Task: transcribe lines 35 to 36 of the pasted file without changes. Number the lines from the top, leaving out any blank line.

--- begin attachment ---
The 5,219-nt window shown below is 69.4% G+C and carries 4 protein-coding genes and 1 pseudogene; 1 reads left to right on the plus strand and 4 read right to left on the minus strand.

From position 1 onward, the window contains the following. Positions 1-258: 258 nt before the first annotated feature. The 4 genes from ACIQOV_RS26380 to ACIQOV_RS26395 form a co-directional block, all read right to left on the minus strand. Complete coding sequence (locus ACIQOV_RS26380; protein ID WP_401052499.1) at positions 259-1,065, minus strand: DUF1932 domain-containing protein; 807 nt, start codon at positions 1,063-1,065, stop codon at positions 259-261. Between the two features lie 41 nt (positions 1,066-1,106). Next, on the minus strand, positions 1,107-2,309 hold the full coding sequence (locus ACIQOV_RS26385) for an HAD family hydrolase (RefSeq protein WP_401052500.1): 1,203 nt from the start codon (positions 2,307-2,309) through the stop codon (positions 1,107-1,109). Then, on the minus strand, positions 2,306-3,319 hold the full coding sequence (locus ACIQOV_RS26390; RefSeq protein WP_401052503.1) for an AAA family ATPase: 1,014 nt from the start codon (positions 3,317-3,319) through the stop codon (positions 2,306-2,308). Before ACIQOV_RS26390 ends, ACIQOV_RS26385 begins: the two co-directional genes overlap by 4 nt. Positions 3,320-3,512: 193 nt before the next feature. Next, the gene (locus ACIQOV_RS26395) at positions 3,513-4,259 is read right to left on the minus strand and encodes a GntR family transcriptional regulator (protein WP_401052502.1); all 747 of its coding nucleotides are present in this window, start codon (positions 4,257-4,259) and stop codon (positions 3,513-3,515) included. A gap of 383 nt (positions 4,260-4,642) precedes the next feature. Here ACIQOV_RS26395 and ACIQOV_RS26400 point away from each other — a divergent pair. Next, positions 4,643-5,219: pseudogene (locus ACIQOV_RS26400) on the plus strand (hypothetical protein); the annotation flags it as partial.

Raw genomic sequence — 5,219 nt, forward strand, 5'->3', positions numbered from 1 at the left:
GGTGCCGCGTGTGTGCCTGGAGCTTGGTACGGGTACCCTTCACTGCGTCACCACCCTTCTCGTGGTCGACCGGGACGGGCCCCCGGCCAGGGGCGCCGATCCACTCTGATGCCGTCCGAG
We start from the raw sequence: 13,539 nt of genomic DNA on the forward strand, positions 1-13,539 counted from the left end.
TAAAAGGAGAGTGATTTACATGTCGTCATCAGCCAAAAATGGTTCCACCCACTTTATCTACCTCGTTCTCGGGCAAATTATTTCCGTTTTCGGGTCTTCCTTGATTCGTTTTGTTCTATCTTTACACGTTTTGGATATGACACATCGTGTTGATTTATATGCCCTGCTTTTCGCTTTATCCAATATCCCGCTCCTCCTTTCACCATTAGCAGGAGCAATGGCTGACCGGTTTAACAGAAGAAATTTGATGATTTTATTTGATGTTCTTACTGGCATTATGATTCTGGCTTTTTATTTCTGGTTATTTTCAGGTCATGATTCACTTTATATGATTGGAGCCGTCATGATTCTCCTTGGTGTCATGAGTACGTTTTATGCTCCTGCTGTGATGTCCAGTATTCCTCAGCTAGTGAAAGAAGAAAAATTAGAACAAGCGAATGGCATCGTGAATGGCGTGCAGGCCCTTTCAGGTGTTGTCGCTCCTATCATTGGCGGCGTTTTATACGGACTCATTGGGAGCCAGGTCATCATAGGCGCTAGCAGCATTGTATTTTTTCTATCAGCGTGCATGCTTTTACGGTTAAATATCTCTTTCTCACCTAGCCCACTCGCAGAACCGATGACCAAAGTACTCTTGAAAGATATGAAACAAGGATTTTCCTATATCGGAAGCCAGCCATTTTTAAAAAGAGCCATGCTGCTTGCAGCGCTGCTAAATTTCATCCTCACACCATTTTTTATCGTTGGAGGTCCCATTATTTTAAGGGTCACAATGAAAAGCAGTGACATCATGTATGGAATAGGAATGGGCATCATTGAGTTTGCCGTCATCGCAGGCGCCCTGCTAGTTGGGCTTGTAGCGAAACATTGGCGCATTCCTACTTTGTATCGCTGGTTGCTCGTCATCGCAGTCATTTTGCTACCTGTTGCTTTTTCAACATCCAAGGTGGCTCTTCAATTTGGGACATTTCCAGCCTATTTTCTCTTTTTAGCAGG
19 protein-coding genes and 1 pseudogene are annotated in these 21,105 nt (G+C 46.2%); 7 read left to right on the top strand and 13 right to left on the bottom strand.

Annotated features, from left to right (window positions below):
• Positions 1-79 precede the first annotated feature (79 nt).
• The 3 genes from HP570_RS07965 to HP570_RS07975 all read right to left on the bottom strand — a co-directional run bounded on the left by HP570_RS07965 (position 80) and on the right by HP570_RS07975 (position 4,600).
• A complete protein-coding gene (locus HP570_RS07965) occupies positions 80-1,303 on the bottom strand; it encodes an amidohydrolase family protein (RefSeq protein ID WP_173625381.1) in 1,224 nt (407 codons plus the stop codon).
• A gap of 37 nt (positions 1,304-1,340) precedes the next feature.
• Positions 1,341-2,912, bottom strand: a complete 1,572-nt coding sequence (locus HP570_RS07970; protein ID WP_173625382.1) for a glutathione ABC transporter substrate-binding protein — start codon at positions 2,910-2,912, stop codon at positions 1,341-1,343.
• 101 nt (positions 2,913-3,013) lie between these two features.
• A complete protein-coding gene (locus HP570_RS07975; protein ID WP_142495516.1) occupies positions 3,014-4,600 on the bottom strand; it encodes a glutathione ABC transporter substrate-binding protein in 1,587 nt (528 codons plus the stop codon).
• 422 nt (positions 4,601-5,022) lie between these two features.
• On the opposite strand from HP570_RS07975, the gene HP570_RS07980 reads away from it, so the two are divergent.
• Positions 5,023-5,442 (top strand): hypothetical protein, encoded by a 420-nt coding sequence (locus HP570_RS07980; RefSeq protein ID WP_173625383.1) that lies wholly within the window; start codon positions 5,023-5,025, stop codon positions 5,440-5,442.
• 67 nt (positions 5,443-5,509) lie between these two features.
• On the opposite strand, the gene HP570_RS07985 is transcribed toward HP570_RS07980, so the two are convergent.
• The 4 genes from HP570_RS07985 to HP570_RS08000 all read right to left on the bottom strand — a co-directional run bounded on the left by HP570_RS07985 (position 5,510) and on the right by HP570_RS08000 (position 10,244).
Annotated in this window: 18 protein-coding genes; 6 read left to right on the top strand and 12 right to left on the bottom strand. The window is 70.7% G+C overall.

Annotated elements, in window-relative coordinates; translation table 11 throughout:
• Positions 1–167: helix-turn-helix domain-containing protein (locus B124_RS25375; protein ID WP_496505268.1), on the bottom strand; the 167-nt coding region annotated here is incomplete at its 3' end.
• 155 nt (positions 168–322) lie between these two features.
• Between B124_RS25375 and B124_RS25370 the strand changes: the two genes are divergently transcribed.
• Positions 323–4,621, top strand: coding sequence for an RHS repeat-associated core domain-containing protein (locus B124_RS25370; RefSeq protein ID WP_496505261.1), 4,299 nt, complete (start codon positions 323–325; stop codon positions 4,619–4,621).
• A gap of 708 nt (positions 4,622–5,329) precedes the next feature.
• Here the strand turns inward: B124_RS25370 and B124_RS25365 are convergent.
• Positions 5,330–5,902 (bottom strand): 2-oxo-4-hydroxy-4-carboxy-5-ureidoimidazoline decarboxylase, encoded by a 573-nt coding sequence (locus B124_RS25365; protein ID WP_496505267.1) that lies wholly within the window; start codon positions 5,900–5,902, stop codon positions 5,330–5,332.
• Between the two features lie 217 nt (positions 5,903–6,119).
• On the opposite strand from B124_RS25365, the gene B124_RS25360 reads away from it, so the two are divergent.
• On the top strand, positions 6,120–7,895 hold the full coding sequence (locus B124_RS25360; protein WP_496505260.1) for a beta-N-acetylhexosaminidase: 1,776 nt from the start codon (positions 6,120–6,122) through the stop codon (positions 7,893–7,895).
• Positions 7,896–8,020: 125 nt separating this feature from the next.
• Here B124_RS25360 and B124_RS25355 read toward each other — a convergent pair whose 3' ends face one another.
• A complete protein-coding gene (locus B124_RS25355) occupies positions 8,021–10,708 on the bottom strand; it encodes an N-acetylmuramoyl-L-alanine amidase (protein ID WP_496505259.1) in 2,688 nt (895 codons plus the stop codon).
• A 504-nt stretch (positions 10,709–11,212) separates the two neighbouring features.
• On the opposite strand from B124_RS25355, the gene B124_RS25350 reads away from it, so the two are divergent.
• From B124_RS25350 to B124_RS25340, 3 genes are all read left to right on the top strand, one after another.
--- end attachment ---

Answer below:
• Here B124_RS25360 and B124_RS25355 read toward each other — a convergent pair whose 3' ends face one another.
• A complete protein-coding gene (locus B124_RS25355) occupies positions 8,021–10,708 on the bottom strand; it encodes an N-acetylmuramoyl-L-alanine amidase (protein ID WP_496505259.1) in 2,688 nt (895 codons plus the stop codon).